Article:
In Damascus, IDPs from the Yarmouk district spoke of terrorists taking over their homes, stealing food, sniping at them. Those being housed in a governmental school had better circumstances than those sardined in UN housing. Most wanted to go home. In spite of the corporate media and Ken Roth type accusations of the Syrian government being the cause of suffering in Yarmouk, the government continues to send or facilitate entry of aid into the district. As with Madaya, that aid is often stolen by terrorists for their own use or for extortionist re-sale.
In December 2015, on my second visit to Yarmouk, Palestinian leadership informed me the vast majority of the former 1 million Syrians and around 170,000 Palestinians had left or been evacuated. Around 5-6000 people remained, including fighters and those supporting the militants. I was able to enter roughly 400 metres into the district before Palestinian soldiers accompanying me told me to go any further would be to welcome a sniper’s bullet.
The al-Zahra’a district of Homs has been the site of repeated terror bombings and suicide attacks which get virtually no coverage in the media. I visited in December 2015 just days after a triple-explosion series of terror bombings which state media reported killed at least 16 residents (but which later local updates put over 20 murdered). Since then, al-Zahra’a has been hit three further times by terrorist bombings. The area comprises a variety of faiths, including many IDPs from elsewhere in Syria. One of the recently-murdered victims was a Christian man who had fled Sadad, which faces Da’esh and other terrorists’ attacks. Zahra’a is not the only area of Homs to be terror-bombed. In my April 2014 visit I spoke with residents of Karam al-Luz who had survived a double-car bombing which killed at least 25 residents.
The al-Waer district of Homs in December 2015 saw a deal in which a few hundred of the armed militants and their families were shuttled to Idlib and surrounding areas. Another 2,200 primarily anti-government mercenaries remain within the residential area of al-Waer. The government continues to supply residents with food, medicine, electricity (free) and water (free) and has a bread factory at the last checkpoint before entering al-Waer, which I visited in December 2015. The factory receives wheat from the government and supplies the residents within with bread (in spite of the presence of the anti-government militants). While observing Syrians walking towards the checkpoint to the terrorist-held area, I was cautioned by security to step back: there is a ceasefire, but the militants within could violate that at any time.
In Sweida, a Druze area southeast of Damascus which has largely fought off the attacks of militants since the beginning of the crisis in 2011, residents told me they had from very early on recognized the ‘revolution’ as a foreign plot against Syria. Druze leader, Sheikh Hammoud al-Hanawi (known as Sheikh al-Aqel) reiterated what residents had said about this plot, and spoke of how Sweida’s young and old men have protected the region and stand with the Syrian Arab Army.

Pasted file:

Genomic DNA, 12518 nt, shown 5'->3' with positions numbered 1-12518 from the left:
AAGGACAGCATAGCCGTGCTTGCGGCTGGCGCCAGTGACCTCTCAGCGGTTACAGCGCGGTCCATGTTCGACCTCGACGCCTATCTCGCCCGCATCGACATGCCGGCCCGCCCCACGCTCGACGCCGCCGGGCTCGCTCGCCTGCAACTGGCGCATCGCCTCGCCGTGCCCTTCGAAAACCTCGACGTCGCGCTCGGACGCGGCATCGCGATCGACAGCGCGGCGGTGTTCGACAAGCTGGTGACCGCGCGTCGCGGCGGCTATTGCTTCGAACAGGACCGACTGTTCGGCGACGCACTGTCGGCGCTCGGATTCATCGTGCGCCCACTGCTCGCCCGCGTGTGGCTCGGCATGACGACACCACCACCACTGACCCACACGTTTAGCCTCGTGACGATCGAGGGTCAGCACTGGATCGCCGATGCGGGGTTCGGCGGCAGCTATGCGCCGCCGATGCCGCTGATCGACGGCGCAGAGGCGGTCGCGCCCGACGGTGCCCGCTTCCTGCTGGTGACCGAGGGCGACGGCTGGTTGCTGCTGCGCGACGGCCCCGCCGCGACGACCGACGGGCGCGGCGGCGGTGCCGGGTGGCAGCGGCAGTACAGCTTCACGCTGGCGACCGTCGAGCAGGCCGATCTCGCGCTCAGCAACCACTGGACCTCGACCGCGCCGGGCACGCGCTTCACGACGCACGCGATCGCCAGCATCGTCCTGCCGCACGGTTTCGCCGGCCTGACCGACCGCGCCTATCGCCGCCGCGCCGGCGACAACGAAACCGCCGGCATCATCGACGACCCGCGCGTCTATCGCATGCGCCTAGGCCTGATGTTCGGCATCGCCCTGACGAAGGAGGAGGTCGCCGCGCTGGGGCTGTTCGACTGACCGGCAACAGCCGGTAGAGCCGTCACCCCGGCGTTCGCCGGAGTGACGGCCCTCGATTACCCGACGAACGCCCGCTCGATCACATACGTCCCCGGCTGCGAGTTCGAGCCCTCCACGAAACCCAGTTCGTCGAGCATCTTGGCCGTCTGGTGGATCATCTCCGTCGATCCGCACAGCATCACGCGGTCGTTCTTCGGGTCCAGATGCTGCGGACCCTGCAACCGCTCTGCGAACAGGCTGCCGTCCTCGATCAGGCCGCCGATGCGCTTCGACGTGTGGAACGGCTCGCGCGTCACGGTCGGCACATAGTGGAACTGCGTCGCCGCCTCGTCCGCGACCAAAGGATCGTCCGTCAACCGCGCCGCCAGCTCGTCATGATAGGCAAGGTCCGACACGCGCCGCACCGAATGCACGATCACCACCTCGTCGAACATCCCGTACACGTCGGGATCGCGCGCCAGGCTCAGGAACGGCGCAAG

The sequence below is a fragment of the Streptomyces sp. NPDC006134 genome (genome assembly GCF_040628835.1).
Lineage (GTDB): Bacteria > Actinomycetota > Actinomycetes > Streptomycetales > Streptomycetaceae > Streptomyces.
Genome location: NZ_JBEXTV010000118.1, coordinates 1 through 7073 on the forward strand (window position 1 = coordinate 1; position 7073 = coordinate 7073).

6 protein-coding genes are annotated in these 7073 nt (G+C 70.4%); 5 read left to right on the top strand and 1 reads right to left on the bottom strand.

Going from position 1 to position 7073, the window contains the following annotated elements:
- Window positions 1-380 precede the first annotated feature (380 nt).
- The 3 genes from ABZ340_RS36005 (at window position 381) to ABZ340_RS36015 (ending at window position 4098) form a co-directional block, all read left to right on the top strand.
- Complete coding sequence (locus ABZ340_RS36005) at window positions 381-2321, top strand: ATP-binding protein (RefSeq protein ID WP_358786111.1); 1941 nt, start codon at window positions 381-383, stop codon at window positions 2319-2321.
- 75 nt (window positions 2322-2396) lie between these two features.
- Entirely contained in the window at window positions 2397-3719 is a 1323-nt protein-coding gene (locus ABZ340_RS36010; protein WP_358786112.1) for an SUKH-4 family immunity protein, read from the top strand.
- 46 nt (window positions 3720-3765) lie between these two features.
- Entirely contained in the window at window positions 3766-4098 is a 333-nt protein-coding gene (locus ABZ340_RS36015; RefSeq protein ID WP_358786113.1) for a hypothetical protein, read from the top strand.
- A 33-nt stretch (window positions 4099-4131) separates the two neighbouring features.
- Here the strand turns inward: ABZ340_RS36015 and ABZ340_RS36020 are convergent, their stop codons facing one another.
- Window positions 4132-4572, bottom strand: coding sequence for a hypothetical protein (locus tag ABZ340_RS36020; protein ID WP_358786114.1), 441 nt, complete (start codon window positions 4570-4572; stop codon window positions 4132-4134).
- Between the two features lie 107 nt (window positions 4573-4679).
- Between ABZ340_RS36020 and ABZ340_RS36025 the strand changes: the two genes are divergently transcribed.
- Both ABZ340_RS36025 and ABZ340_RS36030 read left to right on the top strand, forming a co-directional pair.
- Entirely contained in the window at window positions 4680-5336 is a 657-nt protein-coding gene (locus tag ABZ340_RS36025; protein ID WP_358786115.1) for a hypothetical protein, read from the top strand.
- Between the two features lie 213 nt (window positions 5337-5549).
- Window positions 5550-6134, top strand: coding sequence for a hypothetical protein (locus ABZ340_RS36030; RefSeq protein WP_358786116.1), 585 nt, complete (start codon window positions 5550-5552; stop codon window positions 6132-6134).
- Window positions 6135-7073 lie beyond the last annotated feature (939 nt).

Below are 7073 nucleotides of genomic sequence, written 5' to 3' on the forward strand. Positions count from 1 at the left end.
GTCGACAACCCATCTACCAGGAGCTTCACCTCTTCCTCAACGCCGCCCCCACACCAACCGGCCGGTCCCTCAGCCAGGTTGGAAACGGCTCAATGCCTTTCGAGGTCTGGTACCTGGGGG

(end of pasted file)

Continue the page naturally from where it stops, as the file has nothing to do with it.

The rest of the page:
In Sweida, many residents who had been living abroad returned to open new restaurants, hotels and businesses, in order to support their sanctions-shattered economy. As with Latakia, Tartous, and Damascus, Sweida has also absorbed large numbers of IDPs from other southern areas, including Sunnis from Dara’a.
In spite of the security within Sweida, on the drive back to Damascus, the driver noted that, just 30 km to the east, Da’esh were present, but unable to break into Sweida. The Sweida-Damascus road was formerly perilous due to land mines, snipings and kidnappings, but now is highly-secured by the Syrian army. The driver, whose own friends disappeared in kidnappings added, “but here we all support the army.”
In addition to hearing the tragic stories of Syrians’ suffering these past five years, I’ve also been party to celebrations, and very moving Easterand Christmas services and music. I’ve been invited into the homes of Syrians and showered with hospitality, and above all, seen the culture, love and resilience that makes Syrians proud of their country and people.
Wherever I’ve gone in Syria (as well as many months in various parts of Lebanon, where I’ve met Syrians from all over Syria) I’ve seen wide evidence of broad support for President al-Assad. The pride I’ve seen in a majority of Syrians in their President surfaces in the posters in homes and shops, in patriotic songs and Syrian flags at celebrations and in discussions with average Syrians of all faiths. Most Syrians request that I tell exactly what I have seen and to transmit the message that it is for Syrians to decide their future, that they support their president and army and that the only way to stop the bloodshed is for Western and Gulf nations to stop sending terrorists to Syria, for Turkey to stop warring on Syria, for the West to stop their nonsense talk about “freedom” and “democracy” and leave Syrians to decide their own future.
To quote a Syrian I met in Lebanon in April 2015:
“We want the Syrian state to return to how it was and most importantly, President Assad will stay. We love Bashar al-Assad very much. Syria was wonderful, the state supported us in many ways (free education & health care, food and oil subsidies…) Syria had security. Our country will win and return to how it was, and better. Souria samideen… Syria remains steadfast.”
Eva Bartlett is a freelance journalist and rights activist with extensive experience in the Gaza Strip, where she lived a cumulative three years (from late 2008 to early 2013), arriving by boat as a part of the Free Gaza missions. She documented the 2008/9 and 2012 Israeli war crimes and attacks on Gaza while riding in ambulances and reporting from hospitals. Eva accompanied Palestinian fishers and farmers as they came under intensive fire from the Israeli army. She has been to Syria four times since April 2014 and works to convey the voices of a people suffering under the foreign war on Syria. Her writings can be found on her blog, In Gaza.